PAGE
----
- Variant of Concern (VOC): When there is evidence for increased transmissions through field and clinical investigations, a variant becomes a VOC. Variants of Concern have one or more of the following characteristics.
- Higher transmissibility
- Change in virulence/disease presentation; evidence of increased disease severity
- Evading diagnostics, drugs and vaccines
- Variant of High Consequence: A variant of high consequence has clear evidence that prevention measures or medical countermeasures (MCMs) have drastically reduced effectiveness relative to previously circulating variants. Possible attributes include:
- Demonstrated diagnostics failure
- Higher severity of the disease and increased hospitalisations
- Reduced susceptibility to treatment
- Evidence for decreased vaccine effectiveness, a very large number of vaccine breakthrough cases, or very low protection from vaccine against severe disease
- The first variant of concern was identified in the United Kingdom and it was named the UK variant initially.
- Currently, there are four variants of concern.
Current SARS-Cov-2 virus variants of concern
Currently, there are four variants of concern identified. They have been named Alpha, Beta, Gamma and Delta by the World Health Organisation (WHO).
In May 2021, WHO announced that it has assigned Greek alphabets for indicating covid-19 virus variants for making it easier for the public to remember the names and also to avoid the stigma that might come when variants are named after the places where they originated or where first identified. Accordingly, the UK variant is now called the Alpha variant.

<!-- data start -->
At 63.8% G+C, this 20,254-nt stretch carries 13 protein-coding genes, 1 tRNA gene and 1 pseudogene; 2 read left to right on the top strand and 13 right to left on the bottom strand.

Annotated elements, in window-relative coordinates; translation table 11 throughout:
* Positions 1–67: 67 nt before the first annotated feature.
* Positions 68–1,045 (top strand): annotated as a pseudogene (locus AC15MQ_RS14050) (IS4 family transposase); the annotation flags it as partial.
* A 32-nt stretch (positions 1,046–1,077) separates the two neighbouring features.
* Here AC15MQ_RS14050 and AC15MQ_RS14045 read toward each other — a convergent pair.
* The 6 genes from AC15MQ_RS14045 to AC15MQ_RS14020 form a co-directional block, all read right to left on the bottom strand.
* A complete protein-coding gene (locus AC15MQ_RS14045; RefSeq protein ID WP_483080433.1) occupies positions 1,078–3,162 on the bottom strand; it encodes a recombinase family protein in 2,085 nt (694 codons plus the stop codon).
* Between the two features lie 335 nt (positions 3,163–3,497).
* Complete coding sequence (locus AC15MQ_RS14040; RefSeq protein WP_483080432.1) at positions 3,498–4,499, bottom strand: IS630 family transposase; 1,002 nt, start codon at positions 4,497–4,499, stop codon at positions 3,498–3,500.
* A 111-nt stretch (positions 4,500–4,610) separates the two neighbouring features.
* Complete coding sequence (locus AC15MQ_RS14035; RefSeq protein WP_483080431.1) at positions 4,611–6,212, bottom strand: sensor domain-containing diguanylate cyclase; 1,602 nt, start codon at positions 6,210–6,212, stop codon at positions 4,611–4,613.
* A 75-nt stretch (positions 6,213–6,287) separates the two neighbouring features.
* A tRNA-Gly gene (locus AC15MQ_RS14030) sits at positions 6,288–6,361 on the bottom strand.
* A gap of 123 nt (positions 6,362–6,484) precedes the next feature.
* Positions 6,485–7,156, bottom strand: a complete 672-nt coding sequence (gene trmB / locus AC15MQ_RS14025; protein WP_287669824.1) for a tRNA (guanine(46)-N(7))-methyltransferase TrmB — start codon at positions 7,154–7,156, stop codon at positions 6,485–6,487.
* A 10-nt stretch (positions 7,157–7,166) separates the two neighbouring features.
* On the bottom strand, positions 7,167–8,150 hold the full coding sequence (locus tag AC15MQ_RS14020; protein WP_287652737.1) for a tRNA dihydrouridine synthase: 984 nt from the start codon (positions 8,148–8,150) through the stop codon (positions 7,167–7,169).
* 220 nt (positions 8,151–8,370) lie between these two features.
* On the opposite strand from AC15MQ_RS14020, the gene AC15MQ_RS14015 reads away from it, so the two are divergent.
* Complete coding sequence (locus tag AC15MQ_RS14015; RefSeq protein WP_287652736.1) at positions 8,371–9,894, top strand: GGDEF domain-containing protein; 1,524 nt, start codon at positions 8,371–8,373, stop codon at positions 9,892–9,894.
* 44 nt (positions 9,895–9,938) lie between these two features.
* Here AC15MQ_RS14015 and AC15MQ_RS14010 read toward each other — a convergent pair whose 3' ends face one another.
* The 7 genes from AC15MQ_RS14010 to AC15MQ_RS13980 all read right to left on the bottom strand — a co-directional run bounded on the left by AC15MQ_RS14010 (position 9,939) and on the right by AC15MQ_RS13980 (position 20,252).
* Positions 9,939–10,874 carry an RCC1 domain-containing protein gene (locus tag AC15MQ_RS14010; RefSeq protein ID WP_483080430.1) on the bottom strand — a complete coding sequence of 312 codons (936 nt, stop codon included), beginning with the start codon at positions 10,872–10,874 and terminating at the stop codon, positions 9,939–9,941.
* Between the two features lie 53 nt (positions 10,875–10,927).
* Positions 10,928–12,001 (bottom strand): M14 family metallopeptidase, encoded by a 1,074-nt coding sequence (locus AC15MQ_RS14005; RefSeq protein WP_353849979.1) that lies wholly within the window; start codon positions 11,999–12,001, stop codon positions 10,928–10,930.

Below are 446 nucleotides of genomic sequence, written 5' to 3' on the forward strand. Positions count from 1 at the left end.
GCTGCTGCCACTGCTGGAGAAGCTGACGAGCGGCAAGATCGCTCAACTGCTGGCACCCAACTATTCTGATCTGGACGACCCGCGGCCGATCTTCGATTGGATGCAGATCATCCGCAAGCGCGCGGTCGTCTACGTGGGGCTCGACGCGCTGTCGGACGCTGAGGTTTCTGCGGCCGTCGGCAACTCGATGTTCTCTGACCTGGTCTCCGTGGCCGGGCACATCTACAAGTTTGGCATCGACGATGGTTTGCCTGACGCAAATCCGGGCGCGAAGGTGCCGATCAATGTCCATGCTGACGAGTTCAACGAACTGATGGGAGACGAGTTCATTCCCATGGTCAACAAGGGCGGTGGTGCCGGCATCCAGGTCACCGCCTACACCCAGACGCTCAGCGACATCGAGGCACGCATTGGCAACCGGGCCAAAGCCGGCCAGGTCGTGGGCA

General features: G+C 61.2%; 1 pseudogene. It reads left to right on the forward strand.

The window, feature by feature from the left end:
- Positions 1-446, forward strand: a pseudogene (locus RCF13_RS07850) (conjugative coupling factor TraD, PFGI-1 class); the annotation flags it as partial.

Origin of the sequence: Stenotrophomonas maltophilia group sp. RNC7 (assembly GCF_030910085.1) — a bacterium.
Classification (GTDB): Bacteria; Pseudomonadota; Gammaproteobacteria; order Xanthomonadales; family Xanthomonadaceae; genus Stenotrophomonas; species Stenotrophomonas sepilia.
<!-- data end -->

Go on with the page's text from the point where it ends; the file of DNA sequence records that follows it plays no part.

The Indian Government had objected to the use of the term ‘India variant’ for the Delta variant.
These names do not replace the scientific names of the variants.
Variants of Concern
Variants of Interest
Images source: https://www.who.int/
Coronavirus Delta Variant
Delta Variant is the name given to the SARS-Cov-2 virus variant first identified in India by Indian scientists.
- It is also called SARS-CoV-2 B.1.617 and has about 15 – 16 mutations.
- It was first reported in October 2020 in India. It is currently the most prevalent variant seen in India.
- It has been reported in at least 80 countries since.
- The Delta variant (B.1.617) has three subtypes:
- 617.1 (variant of interest) – also named Kappa variant
- 1.617.2 (variant of concern)
- 1.617.3 (variant of interest)
- The B.1.617.2 variant has been named Delta Plus.
- An additional mutation to the Delta Plus variant has been named as the K417N mutation.
- The Delta variant has been named a VOC because of:
- Increased transmissibility
- Stronger binding to receptors of lung cells
- Potential reduction in monoclonal antibody response
- Potential post-vaccination immune escape
- The Delta variant has been isolated and is being cultured now at ICMR’s National Institute of Virology, Pune. Tests are being performed to evaluate the effectiveness of the vaccines against this variant.
In November 2021, a new variant, now called the ‘Omicron variant’ was first reported from South Africa. Designated a ‘variant of concern’ by WHO, omicron is spreading fast in many countries of the world including India. As of January 2022, 1,892 cases of Omicron have been detected across 23 states and Union Territories so far.
Read more on Omicron in the linked article.
Coronavirus Variants:- Download PDF Here
UPSC Preparation Links
|Topic-wise UPSC Prelims Questions PDF||Science & Technology Questions for UPSC Mains GS 3|
|Download NCERT Notes PDF||IAS Officer|
|FAQ on UPSC||IAS Preparation|
|IAS Toppers||UPSC Mains Exam|